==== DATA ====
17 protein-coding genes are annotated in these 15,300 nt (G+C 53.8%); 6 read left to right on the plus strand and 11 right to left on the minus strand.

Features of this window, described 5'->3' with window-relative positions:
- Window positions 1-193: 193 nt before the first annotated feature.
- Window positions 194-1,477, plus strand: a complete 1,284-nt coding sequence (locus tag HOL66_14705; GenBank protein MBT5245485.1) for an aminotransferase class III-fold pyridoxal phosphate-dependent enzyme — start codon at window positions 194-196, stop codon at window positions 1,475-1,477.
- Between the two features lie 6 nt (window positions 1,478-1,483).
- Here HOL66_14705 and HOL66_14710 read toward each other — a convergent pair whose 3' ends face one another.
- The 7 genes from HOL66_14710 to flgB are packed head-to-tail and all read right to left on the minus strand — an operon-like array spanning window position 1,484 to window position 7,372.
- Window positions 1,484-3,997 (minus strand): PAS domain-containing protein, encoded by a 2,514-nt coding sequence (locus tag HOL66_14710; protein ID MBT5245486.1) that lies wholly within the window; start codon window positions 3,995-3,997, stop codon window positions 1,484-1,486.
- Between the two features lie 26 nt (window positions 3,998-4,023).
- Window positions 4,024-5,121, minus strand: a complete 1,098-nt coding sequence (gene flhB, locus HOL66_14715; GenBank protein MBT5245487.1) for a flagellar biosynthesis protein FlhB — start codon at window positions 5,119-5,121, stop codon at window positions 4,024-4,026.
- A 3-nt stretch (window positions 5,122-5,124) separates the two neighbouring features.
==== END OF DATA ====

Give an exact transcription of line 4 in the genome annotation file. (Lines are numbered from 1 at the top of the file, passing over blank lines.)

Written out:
- Window positions 194-1,477, plus strand: a complete 1,284-nt coding sequence (locus tag HOL66_14705; GenBank protein MBT5245485.1) for an aminotransferase class III-fold pyridoxal phosphate-dependent enzyme — start codon at window positions 194-196, stop codon at window positions 1,475-1,477.